The gospels of Matthew, Mark, and Luke all record this particular passage, though there are a few slight differences. Matthew says there are some who won't taste death until the "Son of Man" comes into his kingdom. Mark adds the comment that the kingdom will come with "power." While Luke keeps it pretty plain and simple. However, these differences seem only to be stylistic variances of the three authors.
To understand Jesus' words it is important to look at a couple of contexts. First, what did the writers understand Jesus to mean; second, what did Jesus himself mean; and third, what does this mean in the larger context now that nearly two millennia has passed since the words were spoken.
As we look at the whole of the New Testament, especially the Gospels and the letters of Paul (the majority portion of the New Testament), it is clear what the respective writers believed Jesus meant. Jewish apocalyptic literature had long referred to "the day of the Lord." On this day, or so the literature says, God will send wrath against all those who opposed and oppressed the nation of Israel and that Israel would become the world's leading nation. During this time the designees of God would rule with true justice and mercy according to the prescripts of the law. Other Jewish writers added that the day of the Lord included a general judgement, the end of the world as we know it, and the beginning of a new world-a kingdom of God. The writers of the New Testament clearly linked this apocalyptic "day of the Lord" with Jesus' words and assumed Jesus would be the chosen one who would rule in the new kingdom that was to come. And thus, when Jesus spoke these words, they believed he spoke of this kingdom coming before their deaths.
Jesus, on the other hand, may have had a different understanding of the kingdom of God. In Luke he says, "Being asked by the Pharisees when the kingdom of God was coming, he answered them, 'The kingdom of God is not coming with signs to be observed; nor will they say, "Lo, here it is!" or "There!" for behold, the kingdom of God is within you'" (Luke 17.20-21). Indeed, the most common references Jesus makes about the kingdom of God is that it was a present reality, not a future coming. In the fuller context of the gospels it seems that Jesus' understanding of the kingdom of God was that the kingdom was based on the relationships of those who followed the "king," i.e., Jesus. Therefore, when Jesus spoke of those who would not die before they saw the kingdom of God coming, Jesus apparently meant that they would become participants in a metaphysical kingdom that was based on his life and his teachings.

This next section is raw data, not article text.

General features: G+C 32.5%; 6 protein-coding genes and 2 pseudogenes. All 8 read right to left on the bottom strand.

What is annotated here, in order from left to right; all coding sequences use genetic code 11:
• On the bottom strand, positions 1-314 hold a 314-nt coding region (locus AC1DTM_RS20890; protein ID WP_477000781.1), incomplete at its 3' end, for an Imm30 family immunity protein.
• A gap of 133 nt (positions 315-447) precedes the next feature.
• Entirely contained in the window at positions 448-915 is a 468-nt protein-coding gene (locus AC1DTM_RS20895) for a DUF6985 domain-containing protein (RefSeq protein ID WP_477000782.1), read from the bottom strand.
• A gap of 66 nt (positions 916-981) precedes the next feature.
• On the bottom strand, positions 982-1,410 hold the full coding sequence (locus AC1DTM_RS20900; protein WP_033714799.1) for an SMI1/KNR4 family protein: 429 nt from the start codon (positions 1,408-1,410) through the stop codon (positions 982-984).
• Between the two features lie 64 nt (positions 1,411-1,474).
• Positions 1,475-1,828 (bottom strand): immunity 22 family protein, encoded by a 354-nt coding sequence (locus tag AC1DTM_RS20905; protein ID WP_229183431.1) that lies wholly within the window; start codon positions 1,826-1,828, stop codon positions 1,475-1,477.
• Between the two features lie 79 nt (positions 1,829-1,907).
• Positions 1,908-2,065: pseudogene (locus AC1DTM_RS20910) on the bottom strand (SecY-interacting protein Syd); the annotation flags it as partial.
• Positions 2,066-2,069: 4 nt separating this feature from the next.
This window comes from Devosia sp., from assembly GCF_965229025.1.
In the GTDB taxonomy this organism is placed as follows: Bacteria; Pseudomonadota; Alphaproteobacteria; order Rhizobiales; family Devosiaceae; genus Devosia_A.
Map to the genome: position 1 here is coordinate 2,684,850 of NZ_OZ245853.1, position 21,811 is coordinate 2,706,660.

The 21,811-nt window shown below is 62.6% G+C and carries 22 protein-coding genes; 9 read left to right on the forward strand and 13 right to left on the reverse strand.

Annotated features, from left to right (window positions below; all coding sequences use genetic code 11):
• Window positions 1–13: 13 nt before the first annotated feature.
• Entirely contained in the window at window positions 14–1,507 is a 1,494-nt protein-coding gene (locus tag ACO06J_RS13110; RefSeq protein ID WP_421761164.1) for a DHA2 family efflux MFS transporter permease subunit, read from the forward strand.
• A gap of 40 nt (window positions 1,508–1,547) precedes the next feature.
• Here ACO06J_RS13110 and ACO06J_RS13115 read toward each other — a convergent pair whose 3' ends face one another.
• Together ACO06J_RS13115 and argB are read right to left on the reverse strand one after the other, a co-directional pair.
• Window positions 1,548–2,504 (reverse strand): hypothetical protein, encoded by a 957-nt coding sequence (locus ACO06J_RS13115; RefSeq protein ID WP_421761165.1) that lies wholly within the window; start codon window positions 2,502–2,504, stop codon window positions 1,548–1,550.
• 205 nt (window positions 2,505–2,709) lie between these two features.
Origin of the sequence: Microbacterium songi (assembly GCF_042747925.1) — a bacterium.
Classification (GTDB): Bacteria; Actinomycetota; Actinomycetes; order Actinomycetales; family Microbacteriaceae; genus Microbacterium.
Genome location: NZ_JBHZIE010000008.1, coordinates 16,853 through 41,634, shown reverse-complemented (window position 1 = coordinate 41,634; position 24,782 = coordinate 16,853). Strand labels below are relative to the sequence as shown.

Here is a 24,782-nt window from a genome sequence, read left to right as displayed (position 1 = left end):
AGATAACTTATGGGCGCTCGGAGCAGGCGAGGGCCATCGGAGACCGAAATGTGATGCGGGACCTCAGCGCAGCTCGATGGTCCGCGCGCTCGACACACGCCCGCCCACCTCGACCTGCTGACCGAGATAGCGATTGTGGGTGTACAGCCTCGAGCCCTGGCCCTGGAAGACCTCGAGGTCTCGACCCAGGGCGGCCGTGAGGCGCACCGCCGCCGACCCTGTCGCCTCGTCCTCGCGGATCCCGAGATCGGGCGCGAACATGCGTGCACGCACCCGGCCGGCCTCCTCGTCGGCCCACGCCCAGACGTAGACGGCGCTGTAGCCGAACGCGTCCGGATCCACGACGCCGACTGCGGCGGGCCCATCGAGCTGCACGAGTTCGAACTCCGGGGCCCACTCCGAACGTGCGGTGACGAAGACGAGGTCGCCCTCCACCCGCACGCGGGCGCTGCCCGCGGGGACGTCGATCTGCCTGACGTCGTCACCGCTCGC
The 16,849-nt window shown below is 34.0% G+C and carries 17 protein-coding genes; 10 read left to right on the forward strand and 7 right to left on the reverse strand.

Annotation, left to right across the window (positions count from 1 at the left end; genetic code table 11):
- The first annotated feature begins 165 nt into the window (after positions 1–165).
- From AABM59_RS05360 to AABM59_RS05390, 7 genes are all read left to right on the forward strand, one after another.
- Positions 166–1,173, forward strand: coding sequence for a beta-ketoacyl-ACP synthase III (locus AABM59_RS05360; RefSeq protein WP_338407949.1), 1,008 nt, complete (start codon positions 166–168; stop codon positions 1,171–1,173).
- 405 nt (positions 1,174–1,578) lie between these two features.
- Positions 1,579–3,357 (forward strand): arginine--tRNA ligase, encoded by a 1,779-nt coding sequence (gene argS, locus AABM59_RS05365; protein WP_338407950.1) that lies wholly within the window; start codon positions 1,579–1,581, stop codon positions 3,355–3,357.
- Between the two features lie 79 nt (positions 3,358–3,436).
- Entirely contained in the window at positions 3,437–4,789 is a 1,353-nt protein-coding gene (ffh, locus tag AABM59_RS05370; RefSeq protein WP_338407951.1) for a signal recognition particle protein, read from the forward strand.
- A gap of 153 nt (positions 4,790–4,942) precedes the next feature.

Indeed, as the writers of the New Testament grew older, it seems they may have softened their view of the coming day of the Lord and chose to embrace Jesus' view of the kingdom.
As we look back upon the words of Jesus today, scholars are somewhat torn as to his exact meaning. Some scholars suggest that Jesus himself thought that he'd be ushering in the day of the Lord in short order following the cross-resurrection event, but that he was mistaken.
Others, including the Jesus Seminar scholars, believe that Jesus never actually suggested that he was to have any part in the day of the Lord. Instead, the early church applied the Old Testament apocalyptic literature to the life of Jesus and thus projected Jesus into the scenario.
Still others think the coming of the kingdom refers to the Pentecost event (recorded in Acts 2) where the Spirit of God was visited upon the early church leaders and they began proclaiming the life and teachings of Jesus freely among society.
And finally, some believe Jesus meant what he said and that the kingdom of God was, and is, a present reality; that people can participate in that kingdom today through belief, faith, and practice; and that the kingdom has indeed come in power-giving followers of Jesus in the kingdom of God the power of life.